31 de 35 personas piensan que la opinión es útil
3.0 de un máximo de 5 estrellas accessible but maybe too much so 17 de octubre de 2012
Por Michael J. Amos - Publicado en Amazon.com
Formato:Tapa dura
McRaney is attempting to show us all that behind the thin veneer of our civilized brain, lurks an animal brain that is far more whimsical and powerful than we give it credit for, than our logical brain often does little more than make excuses for behavior it can't predict or control. He does so by examining a variety of behaviors from cold reading to brand loyalty to racism. He conducts his examination be compiling peer reviewed articles from psychology and medical literature.

I give McRaney credit for making the material accessible but I can't say the same about making it interesting. It's incredibly, painfully obvious that the book is little more than a collection of blog posts; the short chapters don't quite run two pages while long ones clock in around ten. Additionally, I feel like the concepts he covers are already in the public eye, available for more complete examination and occasional satire. Finally the author does nothing with the information. No tips for catching yourself in a behavior are suggested, it seems he simply acknowledges the behaviors with an indifferent shrug. I could accept this if McRaney was doing some amount of original work or thought but that's not the case.

The way I most often described this book as I read it was "It's not bad, it's not good, but it's not bad."

ADDENDUM: I later read Thinking, Fast and Slowand recommend that as a far superior book on similar material.
35 de 42 personas piensan que la opinión es útil
5.0 de un máximo de 5 estrellas A book everyone should ready to just TRY to get a little bit smarter 31 de octubre de 2011
Por Guido A. Sanchez - Publicado en Amazon.com
Formato:Tapa dura|Compra verificada por Amazon
This book is one that you will breeze through quickly, and after nearly every page, want to tell every single person you know what you have learned. The citations of numerous psychology studies that really reveal an enormous amount about the way we think, why we think, and how we think, are illuminating, and I feel just a wee bit smarter by reading this book. In fact, I sincerely believe the world would be a much more incredible place if everyone in it read this book.
13 de 14 personas piensan que la opinión es útil
4.0 de un máximo de 5 estrellas A gem of a book that any reader should find fascinating 31 de diciembre de 2011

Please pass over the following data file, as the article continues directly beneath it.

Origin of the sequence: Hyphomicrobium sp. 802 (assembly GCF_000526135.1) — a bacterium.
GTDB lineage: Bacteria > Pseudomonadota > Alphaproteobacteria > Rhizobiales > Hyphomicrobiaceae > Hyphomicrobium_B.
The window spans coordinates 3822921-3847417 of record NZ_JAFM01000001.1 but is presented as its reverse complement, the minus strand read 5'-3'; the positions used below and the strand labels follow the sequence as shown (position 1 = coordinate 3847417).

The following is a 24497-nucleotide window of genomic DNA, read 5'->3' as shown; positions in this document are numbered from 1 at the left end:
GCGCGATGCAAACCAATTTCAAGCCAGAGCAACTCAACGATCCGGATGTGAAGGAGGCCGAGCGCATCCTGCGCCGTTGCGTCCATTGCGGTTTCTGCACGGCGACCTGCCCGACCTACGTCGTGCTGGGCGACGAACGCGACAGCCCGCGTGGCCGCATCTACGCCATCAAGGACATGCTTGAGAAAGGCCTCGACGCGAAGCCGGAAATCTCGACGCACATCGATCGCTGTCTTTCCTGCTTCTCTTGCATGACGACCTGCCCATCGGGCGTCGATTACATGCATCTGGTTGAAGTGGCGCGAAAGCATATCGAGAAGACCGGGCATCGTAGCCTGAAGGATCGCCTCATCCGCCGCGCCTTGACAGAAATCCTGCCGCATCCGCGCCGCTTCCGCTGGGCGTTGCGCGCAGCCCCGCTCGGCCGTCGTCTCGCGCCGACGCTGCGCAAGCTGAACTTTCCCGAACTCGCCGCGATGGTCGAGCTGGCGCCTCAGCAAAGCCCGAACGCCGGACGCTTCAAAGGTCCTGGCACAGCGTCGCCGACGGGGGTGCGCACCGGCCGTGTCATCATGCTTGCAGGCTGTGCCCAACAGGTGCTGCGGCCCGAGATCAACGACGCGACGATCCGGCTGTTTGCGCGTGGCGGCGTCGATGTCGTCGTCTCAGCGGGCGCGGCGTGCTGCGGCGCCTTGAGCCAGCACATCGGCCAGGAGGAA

Por M. E. Taylor - Publicado en Amazon.com
Formato:Tapa dura
Not a five-star book, no. But so close! The chapters detailing scientific studies from neurologists and behavioral psychologists are, for this humanities guy, the meat of the book, and they make the book one I would recommend to anyone.
A weakness: long about the middle of the book, we get several chapters rehearsing the logical fallacies of rhetoric (things like the ad hominem argument, or the bias for false authorities), and these are much less interesting, less compelling, and certainly less fresh than what comes before or after. Perhaps without them, the book would have seemed too short, but they nearly derailed the book for me.
Another minor beef I had was that you can, at times, sense the author bending or massaging his data or his analysis to make subtle insinuations about whose politics are smart and whose politics are not. It becomes more overt near the end, and while I am certainly not outraged or offended that someone wants to suggest that smart politics tend to fall with one party and not the other, it wasn't the kind of move I tend to appreciate. (On the other hand, his interpretation of politics may flatter some readers, and they may like the book even better for that very reason... though wouldn't that itself be a cognitive bias?)
Also, I think too often, to make his point, the author makes it seem as if a bias in one direction equals a kind of knee-jerk determinism to act a certain way under certain conditions. That is to say, if people tend to do something under certain test conditions, the author extrapolates that they will pretty much always act that way in the real world. I was often reminded of the notion in Quantum Theory that observation affects reality. I'm not confident, in other words, that the way people behave in behavioral experiments at universities is identical to the way they behave when they aren't being observed, tested, asked to perform to produce data. A more honest approach might be to acknowledge that a tendency is just that, but hardly determinative or binding.
Yet to be fair, that would make the book a bit more timid and dull than it aspires to be. I kind of like the way that McRaney makes it all so vivid and clear. The subtlety the book lacks would make it all a bit more gray. I also love his sense of humor. Humor often relies on eliding nuances, so I am willing to forgive a lack of qualification to make room for a good joke.
This is the kind of book that I found myself constantly reading passages from to the wife (poor thing). It's almost always surprising and delightful.